They then say to perform a calibration check by reading the standard again to verify the results. This only confirms that your densitometer can accurately read those two values. But it does not prove that there are not any linearity issues - we can draw many different curves that both pass through two points and they can all hit completely different points both in between those two points as well as beyond that high point. So we need to verify the linearity of your densitmeter.
What I'm wondering is does Gretag give you a standard for each measuring tube, or do they give one standard with a calibration value to be used for each measuring tube. If you only have one value and are applying it to all measuring tubes, that may cause the error that you may be seeing in your calibration as your calibration film is probably not completely neutral across the range of R, G, B, and UV.
This method of calibration also does not allow us to check the linearity of our densitometer either. As I mentioned on page 4, I have a calibration wedge made by X-rite that has 4 calibrated steps on it, and each step has calibratin values in R,G, B, and Visual channels. Originally I had a single piece of what looked like litho film that someone had marked 3.19 onto a piece of tape and affixed it to the film. Now that I have the X-rite calibration standard, and I have demonstrated that my 3.19 film was off by quite a bit. I had to reread all my step wedges because of that error.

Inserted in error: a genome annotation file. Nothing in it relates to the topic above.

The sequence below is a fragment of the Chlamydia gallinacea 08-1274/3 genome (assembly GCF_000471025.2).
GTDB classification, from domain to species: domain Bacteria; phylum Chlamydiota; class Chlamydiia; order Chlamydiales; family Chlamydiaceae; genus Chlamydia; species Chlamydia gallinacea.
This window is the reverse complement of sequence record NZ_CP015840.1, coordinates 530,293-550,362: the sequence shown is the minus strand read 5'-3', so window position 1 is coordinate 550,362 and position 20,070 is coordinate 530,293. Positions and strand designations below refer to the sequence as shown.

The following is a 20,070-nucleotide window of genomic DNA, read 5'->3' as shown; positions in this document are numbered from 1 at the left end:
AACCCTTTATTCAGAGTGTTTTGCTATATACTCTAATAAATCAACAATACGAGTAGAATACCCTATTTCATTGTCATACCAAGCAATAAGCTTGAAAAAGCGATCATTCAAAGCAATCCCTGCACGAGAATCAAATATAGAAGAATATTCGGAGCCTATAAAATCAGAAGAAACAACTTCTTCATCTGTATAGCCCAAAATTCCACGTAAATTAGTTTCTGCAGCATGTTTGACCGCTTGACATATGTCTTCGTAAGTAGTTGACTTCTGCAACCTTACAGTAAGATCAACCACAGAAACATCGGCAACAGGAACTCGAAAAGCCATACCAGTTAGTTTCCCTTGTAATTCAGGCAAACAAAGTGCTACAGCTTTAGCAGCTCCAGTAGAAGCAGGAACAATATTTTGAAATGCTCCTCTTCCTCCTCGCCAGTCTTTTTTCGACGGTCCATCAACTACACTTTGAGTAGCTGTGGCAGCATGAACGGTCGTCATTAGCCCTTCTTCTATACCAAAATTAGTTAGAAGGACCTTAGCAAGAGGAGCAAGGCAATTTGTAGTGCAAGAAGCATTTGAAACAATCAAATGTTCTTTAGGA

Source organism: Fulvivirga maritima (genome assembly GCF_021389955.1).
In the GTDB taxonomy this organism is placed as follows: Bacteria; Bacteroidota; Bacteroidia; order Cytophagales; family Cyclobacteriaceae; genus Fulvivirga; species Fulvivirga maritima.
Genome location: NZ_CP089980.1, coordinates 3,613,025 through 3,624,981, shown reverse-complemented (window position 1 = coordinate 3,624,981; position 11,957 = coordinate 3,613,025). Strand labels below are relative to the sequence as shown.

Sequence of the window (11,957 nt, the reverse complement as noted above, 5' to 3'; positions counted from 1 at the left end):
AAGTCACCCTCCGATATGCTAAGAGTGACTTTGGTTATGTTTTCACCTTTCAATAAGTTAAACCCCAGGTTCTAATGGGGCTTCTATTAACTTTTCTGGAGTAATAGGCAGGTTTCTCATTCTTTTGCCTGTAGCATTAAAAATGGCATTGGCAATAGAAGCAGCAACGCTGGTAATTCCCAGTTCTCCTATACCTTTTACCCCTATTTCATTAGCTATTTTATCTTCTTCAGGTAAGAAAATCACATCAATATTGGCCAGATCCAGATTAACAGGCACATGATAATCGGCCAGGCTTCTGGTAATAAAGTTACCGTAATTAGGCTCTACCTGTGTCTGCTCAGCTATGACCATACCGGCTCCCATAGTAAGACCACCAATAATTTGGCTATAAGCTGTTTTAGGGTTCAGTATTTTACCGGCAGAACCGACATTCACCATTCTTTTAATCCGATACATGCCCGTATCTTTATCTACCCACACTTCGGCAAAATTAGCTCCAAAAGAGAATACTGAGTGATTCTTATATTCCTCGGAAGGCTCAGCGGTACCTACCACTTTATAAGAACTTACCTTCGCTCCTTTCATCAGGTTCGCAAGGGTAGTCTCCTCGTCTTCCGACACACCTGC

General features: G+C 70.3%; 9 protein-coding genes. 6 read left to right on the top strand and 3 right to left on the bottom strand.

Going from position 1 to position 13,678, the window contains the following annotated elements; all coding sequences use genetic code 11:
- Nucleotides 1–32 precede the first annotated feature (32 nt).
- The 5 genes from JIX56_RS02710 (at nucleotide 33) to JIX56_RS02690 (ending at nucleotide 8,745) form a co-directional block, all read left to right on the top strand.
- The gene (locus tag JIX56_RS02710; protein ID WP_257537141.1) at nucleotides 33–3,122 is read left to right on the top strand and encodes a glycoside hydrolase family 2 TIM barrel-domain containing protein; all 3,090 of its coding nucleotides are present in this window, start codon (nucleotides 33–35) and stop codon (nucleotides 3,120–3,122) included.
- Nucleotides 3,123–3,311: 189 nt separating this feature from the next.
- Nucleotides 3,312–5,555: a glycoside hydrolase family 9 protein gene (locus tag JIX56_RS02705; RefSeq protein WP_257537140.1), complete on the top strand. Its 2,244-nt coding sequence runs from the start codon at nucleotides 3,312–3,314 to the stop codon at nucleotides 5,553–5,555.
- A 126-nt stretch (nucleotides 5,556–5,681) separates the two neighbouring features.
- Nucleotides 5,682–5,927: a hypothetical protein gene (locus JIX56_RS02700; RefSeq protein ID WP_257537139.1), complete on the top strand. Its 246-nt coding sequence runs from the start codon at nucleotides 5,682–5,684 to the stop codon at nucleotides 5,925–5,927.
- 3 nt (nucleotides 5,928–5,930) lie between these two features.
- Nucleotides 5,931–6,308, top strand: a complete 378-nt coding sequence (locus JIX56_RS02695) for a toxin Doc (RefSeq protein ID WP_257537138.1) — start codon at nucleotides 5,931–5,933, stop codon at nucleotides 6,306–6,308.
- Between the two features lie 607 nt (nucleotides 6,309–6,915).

As I said, the X-rite film has 4 steps - you calibrate the densitometer with no film for zero, and then use step 3 on the X-rite film for a Hi Cal point, it's around 3.0D. So I calibrate in exactly the same way as you do. But then the film also has 3 other steps, about 0.25D, 1.50, and 3.75 with which I can check the linearity with. One reason I'm interested in how you are calibrating is that each step on the X-rite cal standard has a slightly different value for Visible, R, G, and B channels. For example, on the Hi Cal step:
I have no idea what the UV value of this step is, but I have no reason to beleive that it is equal to any one of the RGBV values (although I suspect that is would be close, but it may be off a fair bit - who can say?).
Note that the R and G channel readings are different by 0.05D. Not far off, but not the same. And these are not based on measurements that I have made with my densitometer, these are the calibration values that the calibration technician at X-rite has hand-written on my standard. So I would expect that unless someone got a really neutral step wedge (which is probably not very likely), we should see a difference between readings in different channels.